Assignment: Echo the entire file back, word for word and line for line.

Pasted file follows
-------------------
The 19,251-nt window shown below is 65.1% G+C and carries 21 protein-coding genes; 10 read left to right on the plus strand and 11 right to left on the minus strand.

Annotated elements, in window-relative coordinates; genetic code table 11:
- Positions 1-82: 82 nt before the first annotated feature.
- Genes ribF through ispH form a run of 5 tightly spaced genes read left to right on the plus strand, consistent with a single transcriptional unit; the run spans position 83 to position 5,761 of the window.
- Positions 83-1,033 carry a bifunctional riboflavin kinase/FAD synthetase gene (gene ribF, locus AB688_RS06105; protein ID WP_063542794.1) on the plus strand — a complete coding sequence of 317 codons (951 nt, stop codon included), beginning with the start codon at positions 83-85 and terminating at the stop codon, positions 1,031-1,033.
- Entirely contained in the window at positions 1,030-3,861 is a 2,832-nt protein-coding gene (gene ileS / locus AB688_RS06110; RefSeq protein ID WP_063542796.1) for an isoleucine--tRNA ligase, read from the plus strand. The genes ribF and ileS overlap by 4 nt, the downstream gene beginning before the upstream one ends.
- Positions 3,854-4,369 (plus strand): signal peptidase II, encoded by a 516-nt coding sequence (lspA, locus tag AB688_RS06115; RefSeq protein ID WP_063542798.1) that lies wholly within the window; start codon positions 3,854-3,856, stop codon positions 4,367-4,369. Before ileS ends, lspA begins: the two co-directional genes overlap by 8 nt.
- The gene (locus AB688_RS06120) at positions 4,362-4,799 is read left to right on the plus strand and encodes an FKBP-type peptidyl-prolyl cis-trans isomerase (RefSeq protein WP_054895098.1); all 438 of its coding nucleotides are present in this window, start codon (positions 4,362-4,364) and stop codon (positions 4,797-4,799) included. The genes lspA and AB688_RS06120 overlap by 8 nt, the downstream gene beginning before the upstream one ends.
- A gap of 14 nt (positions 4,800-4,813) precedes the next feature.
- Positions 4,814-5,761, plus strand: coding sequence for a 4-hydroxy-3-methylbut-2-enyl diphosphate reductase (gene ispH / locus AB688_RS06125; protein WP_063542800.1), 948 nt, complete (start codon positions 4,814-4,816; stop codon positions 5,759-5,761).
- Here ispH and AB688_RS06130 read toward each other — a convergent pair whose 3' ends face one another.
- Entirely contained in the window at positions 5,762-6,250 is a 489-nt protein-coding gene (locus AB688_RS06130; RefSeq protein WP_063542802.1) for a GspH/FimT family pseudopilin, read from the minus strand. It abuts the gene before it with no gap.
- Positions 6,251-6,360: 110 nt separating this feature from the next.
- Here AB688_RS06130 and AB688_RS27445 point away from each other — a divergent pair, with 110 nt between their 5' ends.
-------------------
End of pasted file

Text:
The 19,251-nt window shown below is 65.1% G+C and carries 21 protein-coding genes; 10 read left to right on the plus strand and 11 right to left on the minus strand.

Annotated elements, in window-relative coordinates; genetic code table 11:
- Positions 1-82: 82 nt before the first annotated feature.
- Genes ribF through ispH form a run of 5 tightly spaced genes read left to right on the plus strand, consistent with a single transcriptional unit; the run spans position 83 to position 5,761 of the window.
- Positions 83-1,033 carry a bifunctional riboflavin kinase/FAD synthetase gene (gene ribF, locus AB688_RS06105; protein ID WP_063542794.1) on the plus strand — a complete coding sequence of 317 codons (951 nt, stop codon included), beginning with the start codon at positions 83-85 and terminating at the stop codon, positions 1,031-1,033.
- Entirely contained in the window at positions 1,030-3,861 is a 2,832-nt protein-coding gene (gene ileS / locus AB688_RS06110; RefSeq protein ID WP_063542796.1) for an isoleucine--tRNA ligase, read from the plus strand. The genes ribF and ileS overlap by 4 nt, the downstream gene beginning before the upstream one ends.
- Positions 3,854-4,369 (plus strand): signal peptidase II, encoded by a 516-nt coding sequence (lspA, locus tag AB688_RS06115; RefSeq protein ID WP_063542798.1) that lies wholly within the window; start codon positions 3,854-3,856, stop codon positions 4,367-4,369. Before ileS ends, lspA begins: the two co-directional genes overlap by 8 nt.
- The gene (locus AB688_RS06120) at positions 4,362-4,799 is read left to right on the plus strand and encodes an FKBP-type peptidyl-prolyl cis-trans isomerase (RefSeq protein WP_054895098.1); all 438 of its coding nucleotides are present in this window, start codon (positions 4,362-4,364) and stop codon (positions 4,797-4,799) included. The genes lspA and AB688_RS06120 overlap by 8 nt, the downstream gene beginning before the upstream one ends.
- A gap of 14 nt (positions 4,800-4,813) precedes the next feature.
- Positions 4,814-5,761, plus strand: coding sequence for a 4-hydroxy-3-methylbut-2-enyl diphosphate reductase (gene ispH / locus AB688_RS06125; protein WP_063542800.1), 948 nt, complete (start codon positions 4,814-4,816; stop codon positions 5,759-5,761).
- Here ispH and AB688_RS06130 read toward each other — a convergent pair whose 3' ends face one another.
- Entirely contained in the window at positions 5,762-6,250 is a 489-nt protein-coding gene (locus AB688_RS06130; RefSeq protein WP_063542802.1) for a GspH/FimT family pseudopilin, read from the minus strand. It abuts the gene before it with no gap.
- Positions 6,251-6,360: 110 nt separating this feature from the next.
- Here AB688_RS06130 and AB688_RS27445 point away from each other — a divergent pair, with 110 nt between their 5' ends.